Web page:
If you want to see this amazing aviator, capable of diving at speeds of up to 320 kilometres an hour, you only have to travel to the nearest large city — Halifax, Montreal, Toronto, Winnipeg, Edmonton, etc. — and look upward onto the ledges and windowsills of skyscrapers, which emulate the natural cliffs that peregrine falcons traditionally nest upon. Hunting mostly pigeons and migratory birds, this falcon was almost lost to the world when its populations were decimated by the rampant use of toxic organochlorine pesticides such as DDT. The banning of those chemicals, coupled with captive breeding and release programs, have brought them back in numbers higher than historical levels. While they often overwinter in large cities, your best time to see them and hear their raucous calls is from May through July.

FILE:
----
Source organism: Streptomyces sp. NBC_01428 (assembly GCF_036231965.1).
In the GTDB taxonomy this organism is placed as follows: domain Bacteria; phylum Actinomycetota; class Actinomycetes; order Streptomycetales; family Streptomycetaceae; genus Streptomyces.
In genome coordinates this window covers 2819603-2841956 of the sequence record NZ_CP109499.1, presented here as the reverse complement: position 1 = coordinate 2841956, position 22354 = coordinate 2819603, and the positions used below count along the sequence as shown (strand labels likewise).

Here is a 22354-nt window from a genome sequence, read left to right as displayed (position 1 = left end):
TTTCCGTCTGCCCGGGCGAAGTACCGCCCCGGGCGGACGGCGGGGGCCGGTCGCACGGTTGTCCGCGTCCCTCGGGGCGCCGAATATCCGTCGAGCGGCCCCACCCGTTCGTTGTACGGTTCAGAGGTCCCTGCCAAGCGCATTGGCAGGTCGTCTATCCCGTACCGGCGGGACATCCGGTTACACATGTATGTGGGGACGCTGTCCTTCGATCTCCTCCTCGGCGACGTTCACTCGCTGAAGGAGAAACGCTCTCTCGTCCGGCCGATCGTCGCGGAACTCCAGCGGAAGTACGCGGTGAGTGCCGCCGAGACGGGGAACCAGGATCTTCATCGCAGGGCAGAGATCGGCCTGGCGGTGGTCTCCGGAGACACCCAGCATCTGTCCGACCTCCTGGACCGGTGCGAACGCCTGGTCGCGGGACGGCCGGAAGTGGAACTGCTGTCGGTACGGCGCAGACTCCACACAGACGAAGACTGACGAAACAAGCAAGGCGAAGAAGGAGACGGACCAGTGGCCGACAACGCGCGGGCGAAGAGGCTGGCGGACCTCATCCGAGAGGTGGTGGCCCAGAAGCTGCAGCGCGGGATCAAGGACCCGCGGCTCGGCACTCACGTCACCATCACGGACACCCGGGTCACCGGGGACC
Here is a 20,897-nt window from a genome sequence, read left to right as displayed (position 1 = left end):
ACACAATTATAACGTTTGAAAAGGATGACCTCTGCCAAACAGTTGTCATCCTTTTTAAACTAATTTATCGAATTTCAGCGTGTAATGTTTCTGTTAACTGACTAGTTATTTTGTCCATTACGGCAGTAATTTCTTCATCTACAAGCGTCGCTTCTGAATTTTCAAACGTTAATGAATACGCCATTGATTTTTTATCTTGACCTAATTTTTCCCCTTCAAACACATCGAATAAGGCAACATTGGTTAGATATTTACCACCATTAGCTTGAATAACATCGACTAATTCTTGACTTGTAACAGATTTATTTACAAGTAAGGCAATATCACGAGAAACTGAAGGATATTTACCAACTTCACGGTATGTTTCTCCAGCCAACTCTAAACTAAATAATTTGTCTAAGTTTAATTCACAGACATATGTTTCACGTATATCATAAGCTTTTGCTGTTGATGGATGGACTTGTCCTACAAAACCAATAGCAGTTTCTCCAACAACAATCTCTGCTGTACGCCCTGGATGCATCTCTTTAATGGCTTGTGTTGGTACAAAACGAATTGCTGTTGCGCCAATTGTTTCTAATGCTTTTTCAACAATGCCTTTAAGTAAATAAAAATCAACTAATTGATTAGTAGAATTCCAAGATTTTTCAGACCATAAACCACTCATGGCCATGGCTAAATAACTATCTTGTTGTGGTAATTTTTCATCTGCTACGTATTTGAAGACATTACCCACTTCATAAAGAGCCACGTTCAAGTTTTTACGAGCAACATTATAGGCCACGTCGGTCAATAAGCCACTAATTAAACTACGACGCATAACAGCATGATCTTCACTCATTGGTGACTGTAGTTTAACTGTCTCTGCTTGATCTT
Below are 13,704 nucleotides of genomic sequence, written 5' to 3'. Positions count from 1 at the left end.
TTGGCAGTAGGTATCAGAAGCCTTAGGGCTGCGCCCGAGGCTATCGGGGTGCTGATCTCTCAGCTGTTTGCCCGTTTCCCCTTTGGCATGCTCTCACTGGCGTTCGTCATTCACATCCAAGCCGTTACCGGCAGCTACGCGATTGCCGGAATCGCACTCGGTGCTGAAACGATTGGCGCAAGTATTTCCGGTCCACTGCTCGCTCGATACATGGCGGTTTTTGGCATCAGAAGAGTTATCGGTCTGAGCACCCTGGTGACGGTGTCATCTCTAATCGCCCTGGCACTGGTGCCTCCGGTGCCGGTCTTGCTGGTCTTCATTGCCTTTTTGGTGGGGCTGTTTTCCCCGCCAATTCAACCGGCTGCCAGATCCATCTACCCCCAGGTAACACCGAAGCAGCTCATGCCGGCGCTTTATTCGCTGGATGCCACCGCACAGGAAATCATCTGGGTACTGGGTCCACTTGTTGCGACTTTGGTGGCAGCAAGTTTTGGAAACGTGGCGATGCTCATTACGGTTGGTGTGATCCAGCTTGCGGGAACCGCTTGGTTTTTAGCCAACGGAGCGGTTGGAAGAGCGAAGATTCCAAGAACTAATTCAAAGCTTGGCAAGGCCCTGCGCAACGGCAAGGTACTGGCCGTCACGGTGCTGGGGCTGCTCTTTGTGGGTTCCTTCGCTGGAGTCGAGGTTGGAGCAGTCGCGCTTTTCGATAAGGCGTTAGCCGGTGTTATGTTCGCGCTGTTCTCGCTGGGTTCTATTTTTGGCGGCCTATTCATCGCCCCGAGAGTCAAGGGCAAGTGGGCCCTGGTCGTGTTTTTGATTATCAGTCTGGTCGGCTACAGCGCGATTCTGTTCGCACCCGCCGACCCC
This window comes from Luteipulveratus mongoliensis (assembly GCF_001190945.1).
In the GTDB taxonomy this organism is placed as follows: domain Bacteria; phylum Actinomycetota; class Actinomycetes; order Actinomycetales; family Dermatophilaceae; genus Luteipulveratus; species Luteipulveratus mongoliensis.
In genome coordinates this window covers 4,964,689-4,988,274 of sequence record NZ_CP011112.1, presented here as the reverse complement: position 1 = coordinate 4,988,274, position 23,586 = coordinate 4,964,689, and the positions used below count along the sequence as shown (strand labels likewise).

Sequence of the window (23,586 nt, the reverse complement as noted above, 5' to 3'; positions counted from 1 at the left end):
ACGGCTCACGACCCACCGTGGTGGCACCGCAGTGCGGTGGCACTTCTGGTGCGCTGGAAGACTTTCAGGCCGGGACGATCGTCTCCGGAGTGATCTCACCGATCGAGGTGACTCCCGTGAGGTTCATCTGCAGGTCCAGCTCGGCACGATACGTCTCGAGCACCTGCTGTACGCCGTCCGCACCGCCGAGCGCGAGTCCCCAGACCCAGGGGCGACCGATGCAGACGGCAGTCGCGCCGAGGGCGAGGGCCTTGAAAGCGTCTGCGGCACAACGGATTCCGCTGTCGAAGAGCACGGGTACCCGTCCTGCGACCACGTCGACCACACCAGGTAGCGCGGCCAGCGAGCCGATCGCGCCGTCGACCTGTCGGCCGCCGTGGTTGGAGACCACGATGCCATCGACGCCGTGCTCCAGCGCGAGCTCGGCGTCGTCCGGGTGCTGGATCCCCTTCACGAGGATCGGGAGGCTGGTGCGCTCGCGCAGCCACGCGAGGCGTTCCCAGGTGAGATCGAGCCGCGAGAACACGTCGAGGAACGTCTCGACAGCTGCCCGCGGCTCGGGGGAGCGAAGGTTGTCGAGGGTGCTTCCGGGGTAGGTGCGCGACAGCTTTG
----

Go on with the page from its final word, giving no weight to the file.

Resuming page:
Where to find it: In large cities, nesting on and hunting from the ledges of tall buildings, or in the steep cliffs of seacoasts.
What to look for: Adults have bluish-grey wings and light underparts with dark horizontal barring. Like all true falcons, they have a pointed “tooth” on their upper beak, which they use to bite their prey.
Not to be confused with: The gyrfalcon, which is larger and stockier, with a longer tail, or the prairie falcon, which has a lighter head colour and sandy brown underparts.